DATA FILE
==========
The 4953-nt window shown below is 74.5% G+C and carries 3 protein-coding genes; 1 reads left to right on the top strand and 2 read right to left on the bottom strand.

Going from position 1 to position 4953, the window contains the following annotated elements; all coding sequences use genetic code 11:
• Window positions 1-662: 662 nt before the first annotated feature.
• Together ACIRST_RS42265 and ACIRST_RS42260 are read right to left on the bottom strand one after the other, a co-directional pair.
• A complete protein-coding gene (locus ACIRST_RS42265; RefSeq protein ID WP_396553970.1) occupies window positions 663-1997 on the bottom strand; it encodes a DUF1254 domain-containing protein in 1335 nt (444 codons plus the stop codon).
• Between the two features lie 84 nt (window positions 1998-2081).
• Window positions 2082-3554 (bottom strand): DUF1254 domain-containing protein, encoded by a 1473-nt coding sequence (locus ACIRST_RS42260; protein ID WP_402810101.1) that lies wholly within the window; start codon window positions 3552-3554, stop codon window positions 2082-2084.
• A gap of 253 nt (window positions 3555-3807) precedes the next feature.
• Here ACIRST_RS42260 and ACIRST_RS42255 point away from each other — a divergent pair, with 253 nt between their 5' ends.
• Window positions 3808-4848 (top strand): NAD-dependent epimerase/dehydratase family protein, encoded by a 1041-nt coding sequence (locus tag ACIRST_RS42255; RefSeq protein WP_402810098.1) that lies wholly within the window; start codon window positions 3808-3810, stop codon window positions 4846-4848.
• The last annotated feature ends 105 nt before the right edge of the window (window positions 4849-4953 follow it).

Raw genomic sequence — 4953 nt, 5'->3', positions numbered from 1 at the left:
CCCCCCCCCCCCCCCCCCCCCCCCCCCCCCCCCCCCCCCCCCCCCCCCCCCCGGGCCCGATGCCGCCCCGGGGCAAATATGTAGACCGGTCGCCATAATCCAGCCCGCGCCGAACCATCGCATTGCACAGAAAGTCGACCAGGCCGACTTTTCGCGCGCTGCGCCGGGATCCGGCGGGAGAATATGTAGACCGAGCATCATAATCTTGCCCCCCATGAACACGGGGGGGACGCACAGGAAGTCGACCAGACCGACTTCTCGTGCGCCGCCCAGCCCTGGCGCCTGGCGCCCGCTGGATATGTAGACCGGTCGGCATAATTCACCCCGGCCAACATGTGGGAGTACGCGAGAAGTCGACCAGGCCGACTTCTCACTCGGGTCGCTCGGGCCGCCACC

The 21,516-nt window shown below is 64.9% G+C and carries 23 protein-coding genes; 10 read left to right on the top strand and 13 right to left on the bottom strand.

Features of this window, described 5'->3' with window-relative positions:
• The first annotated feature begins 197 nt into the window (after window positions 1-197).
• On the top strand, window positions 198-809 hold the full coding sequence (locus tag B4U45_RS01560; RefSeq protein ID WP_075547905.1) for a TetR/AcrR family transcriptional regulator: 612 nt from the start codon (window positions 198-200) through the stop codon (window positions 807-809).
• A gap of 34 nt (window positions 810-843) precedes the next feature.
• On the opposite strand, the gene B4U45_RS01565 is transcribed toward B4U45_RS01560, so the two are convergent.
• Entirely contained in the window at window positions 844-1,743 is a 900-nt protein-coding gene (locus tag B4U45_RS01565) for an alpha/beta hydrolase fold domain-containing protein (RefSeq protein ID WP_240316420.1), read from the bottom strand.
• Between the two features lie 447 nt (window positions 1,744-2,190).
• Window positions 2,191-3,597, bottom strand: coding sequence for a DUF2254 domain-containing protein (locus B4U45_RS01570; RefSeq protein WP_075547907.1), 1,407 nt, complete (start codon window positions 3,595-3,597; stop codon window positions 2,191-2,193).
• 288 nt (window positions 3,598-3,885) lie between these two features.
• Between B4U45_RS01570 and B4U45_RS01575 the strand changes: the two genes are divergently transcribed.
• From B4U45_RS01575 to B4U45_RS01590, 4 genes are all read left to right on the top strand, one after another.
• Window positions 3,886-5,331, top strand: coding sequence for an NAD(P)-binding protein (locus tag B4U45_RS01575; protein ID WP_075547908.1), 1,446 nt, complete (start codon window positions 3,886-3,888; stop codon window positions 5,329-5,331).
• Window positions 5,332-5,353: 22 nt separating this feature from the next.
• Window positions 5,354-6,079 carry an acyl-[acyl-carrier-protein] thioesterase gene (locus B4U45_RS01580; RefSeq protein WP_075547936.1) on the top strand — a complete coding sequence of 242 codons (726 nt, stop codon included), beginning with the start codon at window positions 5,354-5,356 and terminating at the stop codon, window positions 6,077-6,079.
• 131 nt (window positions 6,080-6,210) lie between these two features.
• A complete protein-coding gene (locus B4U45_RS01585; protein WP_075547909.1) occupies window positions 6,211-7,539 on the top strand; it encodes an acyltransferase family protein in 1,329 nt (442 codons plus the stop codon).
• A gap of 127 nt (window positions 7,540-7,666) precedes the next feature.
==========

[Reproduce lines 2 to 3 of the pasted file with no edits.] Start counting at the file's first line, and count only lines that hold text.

Going from position 1 to position 4953, the window contains the following annotated elements; all coding sequences use genetic code 11:
• Window positions 1-662: 662 nt before the first annotated feature.